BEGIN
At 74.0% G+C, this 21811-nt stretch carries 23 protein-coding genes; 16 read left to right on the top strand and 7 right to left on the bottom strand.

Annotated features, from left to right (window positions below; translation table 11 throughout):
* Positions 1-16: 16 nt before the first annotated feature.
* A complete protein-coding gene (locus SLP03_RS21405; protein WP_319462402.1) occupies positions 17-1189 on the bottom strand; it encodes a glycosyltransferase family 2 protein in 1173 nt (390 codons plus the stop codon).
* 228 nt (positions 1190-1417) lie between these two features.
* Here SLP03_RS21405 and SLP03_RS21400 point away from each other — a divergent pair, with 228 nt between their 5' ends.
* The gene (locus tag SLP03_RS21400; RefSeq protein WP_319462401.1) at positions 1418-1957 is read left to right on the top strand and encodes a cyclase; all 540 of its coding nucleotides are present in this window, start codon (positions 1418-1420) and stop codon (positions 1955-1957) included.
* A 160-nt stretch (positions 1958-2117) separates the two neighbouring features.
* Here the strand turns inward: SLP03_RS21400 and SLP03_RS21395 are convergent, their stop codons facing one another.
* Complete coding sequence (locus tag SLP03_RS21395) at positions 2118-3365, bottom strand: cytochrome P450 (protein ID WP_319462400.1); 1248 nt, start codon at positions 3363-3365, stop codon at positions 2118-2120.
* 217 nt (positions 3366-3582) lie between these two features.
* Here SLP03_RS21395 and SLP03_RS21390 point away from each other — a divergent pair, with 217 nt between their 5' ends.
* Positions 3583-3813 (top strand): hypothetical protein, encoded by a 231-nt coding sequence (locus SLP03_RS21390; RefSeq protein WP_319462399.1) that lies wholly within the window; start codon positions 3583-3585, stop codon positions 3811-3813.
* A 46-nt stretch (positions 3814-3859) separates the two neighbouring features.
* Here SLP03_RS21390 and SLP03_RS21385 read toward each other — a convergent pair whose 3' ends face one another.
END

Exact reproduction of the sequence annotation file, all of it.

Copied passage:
At 74.0% G+C, this 21811-nt stretch carries 23 protein-coding genes; 16 read left to right on the top strand and 7 right to left on the bottom strand.

Annotated features, from left to right (window positions below; translation table 11 throughout):
* Positions 1-16: 16 nt before the first annotated feature.
* A complete protein-coding gene (locus SLP03_RS21405; protein WP_319462402.1) occupies positions 17-1189 on the bottom strand; it encodes a glycosyltransferase family 2 protein in 1173 nt (390 codons plus the stop codon).
* 228 nt (positions 1190-1417) lie between these two features.
* Here SLP03_RS21405 and SLP03_RS21400 point away from each other — a divergent pair, with 228 nt between their 5' ends.
* The gene (locus tag SLP03_RS21400; RefSeq protein WP_319462401.1) at positions 1418-1957 is read left to right on the top strand and encodes a cyclase; all 540 of its coding nucleotides are present in this window, start codon (positions 1418-1420) and stop codon (positions 1955-1957) included.
* A 160-nt stretch (positions 1958-2117) separates the two neighbouring features.
* Here the strand turns inward: SLP03_RS21400 and SLP03_RS21395 are convergent, their stop codons facing one another.
* Complete coding sequence (locus tag SLP03_RS21395) at positions 2118-3365, bottom strand: cytochrome P450 (protein ID WP_319462400.1); 1248 nt, start codon at positions 3363-3365, stop codon at positions 2118-2120.
* 217 nt (positions 3366-3582) lie between these two features.
* Here SLP03_RS21395 and SLP03_RS21390 point away from each other — a divergent pair, with 217 nt between their 5' ends.
* Positions 3583-3813 (top strand): hypothetical protein, encoded by a 231-nt coding sequence (locus SLP03_RS21390; RefSeq protein WP_319462399.1) that lies wholly within the window; start codon positions 3583-3585, stop codon positions 3811-3813.
* A 46-nt stretch (positions 3814-3859) separates the two neighbouring features.
* Here SLP03_RS21390 and SLP03_RS21385 read toward each other — a convergent pair whose 3' ends face one another.